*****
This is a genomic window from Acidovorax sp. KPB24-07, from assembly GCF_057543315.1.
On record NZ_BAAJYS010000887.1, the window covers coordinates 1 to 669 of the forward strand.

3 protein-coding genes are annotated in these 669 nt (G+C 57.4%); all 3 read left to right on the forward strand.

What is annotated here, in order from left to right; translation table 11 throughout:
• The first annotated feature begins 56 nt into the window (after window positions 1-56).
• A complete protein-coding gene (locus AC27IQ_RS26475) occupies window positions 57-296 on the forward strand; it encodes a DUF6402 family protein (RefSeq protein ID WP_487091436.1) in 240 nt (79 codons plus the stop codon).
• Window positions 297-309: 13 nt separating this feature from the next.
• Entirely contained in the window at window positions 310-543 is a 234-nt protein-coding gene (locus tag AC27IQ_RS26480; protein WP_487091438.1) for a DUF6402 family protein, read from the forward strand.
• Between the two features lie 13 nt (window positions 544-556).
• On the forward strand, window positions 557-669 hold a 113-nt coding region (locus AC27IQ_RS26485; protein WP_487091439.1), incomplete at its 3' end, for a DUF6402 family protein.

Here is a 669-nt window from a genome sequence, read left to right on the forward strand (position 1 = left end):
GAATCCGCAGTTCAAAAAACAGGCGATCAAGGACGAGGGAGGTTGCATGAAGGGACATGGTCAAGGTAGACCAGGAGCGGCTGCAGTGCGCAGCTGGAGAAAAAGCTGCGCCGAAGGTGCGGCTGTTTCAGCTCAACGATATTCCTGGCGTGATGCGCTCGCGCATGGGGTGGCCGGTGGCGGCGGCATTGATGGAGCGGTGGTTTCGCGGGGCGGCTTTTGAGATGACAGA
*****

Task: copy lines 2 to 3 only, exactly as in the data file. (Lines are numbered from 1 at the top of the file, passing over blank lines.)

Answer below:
On record NZ_BAAJYS010000887.1, the window covers coordinates 1 to 669 of the forward strand.

3 protein-coding genes are annotated in these 669 nt (G+C 57.4%); all 3 read left to right on the forward strand.